Calgary jiu-jitsu instructor offers free, online self-defence class after series of attacks on women
Diana Trang was troubled by reports of attacks on women in Calgary
Jiu-jitsu instructor Diana Trang has had enough of hearing about assaults on women in Calgary. She wants to help.
"We're worth defending … one part of self-defence is knowing that you're worth defending," said Trang, a black belt Brazilian jiu-jitsu instructor.
Trang recently offered a free, online seminar to share some basic self-defence moves with the women of Calgary. It was so successful, she's doing it again — the next seminar is Feb. 6 at 10 a.m.
Trang operates Satori Wellness Studio, and she recently showed the CBC's Monty Kruger a few of her moves.
- WATCH | Diana Trang explains why she feels the need to offer free classes in the video above, or watch her demonstrate a few moves in the videos below
"I've always thought there was a need," Trang said. "Having 15 women and girls in the city get assaulted, one in my community that I live in, one in a past community that I lived in, and just throughout the city — yes, absolutely there's a need."
One of Trang's techniques involves getting away from an attacker who grabs you from behind.
With a few moves, she demonstrates how to break the grip, keep your arms free, and be able to turn and face the attacker.
"When you start to shift your mindset on that it's not OK, and that you don't accept that, that's the very first step you take toward self-defence," she said.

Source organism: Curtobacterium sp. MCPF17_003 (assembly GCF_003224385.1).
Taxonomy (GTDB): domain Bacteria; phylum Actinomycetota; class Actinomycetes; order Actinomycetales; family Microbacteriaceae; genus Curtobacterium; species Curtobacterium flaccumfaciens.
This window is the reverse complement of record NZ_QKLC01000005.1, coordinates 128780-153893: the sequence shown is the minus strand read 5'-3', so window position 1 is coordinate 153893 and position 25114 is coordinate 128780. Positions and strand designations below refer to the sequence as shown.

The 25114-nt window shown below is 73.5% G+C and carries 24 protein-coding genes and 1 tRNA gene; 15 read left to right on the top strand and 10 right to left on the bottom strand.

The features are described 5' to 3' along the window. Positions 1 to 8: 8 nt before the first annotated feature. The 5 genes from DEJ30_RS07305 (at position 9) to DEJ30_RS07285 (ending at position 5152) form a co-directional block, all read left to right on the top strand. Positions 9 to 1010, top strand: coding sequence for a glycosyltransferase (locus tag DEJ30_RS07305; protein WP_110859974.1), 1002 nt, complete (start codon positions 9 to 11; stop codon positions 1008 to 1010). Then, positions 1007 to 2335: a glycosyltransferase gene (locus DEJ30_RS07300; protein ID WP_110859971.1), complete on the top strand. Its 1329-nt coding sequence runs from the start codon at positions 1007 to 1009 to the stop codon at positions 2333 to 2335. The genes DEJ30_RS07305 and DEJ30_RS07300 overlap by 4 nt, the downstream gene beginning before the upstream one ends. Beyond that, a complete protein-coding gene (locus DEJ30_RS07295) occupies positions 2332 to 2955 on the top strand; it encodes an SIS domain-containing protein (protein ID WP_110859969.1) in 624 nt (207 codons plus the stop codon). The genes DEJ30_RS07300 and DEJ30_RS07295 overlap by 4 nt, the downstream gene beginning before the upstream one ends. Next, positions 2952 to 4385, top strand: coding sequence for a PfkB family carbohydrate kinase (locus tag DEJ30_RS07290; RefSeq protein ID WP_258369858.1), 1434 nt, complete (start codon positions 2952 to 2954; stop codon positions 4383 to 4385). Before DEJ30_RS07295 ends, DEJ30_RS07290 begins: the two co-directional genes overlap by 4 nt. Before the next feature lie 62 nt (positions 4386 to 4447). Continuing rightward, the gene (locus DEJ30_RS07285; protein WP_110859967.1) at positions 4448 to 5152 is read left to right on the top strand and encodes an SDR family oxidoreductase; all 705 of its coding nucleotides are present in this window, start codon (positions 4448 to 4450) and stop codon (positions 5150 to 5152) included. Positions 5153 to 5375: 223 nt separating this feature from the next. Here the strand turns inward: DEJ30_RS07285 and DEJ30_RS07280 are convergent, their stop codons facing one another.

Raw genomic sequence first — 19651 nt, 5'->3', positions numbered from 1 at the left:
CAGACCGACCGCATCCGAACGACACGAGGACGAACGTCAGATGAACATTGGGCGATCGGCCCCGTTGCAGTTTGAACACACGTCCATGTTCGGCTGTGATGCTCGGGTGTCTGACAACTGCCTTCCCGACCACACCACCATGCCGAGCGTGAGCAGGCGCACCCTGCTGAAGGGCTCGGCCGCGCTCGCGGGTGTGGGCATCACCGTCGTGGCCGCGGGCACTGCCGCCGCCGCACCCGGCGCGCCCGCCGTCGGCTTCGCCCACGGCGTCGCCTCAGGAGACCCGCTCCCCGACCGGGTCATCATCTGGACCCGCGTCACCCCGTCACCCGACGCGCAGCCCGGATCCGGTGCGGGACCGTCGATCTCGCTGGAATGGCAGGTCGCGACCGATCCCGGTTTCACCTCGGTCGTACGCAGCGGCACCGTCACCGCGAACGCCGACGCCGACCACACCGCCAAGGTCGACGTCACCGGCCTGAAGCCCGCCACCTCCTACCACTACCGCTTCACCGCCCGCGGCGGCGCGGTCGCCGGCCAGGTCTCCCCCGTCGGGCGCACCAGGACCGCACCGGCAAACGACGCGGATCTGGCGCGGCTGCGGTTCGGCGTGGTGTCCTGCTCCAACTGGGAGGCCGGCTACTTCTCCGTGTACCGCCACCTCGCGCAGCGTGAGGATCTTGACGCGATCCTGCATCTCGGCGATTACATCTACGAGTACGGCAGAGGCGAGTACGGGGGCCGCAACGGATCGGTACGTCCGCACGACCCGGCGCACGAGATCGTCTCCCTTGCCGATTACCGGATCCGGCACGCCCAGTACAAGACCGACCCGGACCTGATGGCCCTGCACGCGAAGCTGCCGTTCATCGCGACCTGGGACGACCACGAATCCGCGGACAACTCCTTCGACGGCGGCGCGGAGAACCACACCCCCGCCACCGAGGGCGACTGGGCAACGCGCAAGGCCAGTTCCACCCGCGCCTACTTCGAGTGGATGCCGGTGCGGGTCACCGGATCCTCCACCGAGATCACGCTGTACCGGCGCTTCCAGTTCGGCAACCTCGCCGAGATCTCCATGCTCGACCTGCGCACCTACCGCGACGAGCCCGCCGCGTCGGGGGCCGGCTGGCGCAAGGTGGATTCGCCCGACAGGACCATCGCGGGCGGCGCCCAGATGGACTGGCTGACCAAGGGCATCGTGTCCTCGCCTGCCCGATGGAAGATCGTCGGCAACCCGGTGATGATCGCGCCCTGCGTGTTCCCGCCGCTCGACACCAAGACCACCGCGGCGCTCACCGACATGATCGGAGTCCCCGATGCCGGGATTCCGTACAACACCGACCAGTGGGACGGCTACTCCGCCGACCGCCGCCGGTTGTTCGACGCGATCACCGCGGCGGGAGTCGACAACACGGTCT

From a tight front grip, Trang showed how to duck out of the hold, duck down and throw your attacker off balance.
"It's about knowing how to fall safely," she said. "It's about knowing how to stand in a way that's going to allow you to not get taken down. It's about being mindful about always looking at your surroundings or always having that subject, that attacker, in front of you."
Trang said she feels women need this instruction now, even as the pandemic keeps people away from in-person gatherings.
Classes free online
Trang's studio, in which she also offers yoga, meditation and shiatsu therapy, is now closed due to provincial COVID-19 pandemic restrictions.
"I don't want to wait until the time comes for us to open things up to run these kinds of things," she said of the self-defence training. "So what can we do? We can do it online, so people can get a taste of what self-defence is and also learn things that they can take away."
Trang said some key things she likes to teach are how to get out from under an attacker, how to stay balanced while throwing an attacker off balance, and how to position yourself to always face the attacker. She even shows how to place a choke-hold on a much larger attacker.
Trang said a few basic self-defence moves may be enough to help you get away from an attacker, regardless of size.
"That is the most empowering thing I think anybody can do. Whether you're a woman or a man or a girl or a boy, is that it's absolutely possible for you to do these things as a smaller person … to somebody who's much larger than you. You use momentum, technique, body leverage, control, positional awareness, lots of different elements."
Trang said it's important for women to stay aware.
"When you're out walking late at night or wherever, don't be distracted looking at your phone, not being aware of what's around you, those kinds of things," she said. "Having somebody escort you and telling people where you're going, choosing optimal times of day to do these things.
"I'm not somebody that promotes violence, but I am somebody that advocates for protecting yourself and doing what you need to do so that you can be safe."
With files from Monty Kruger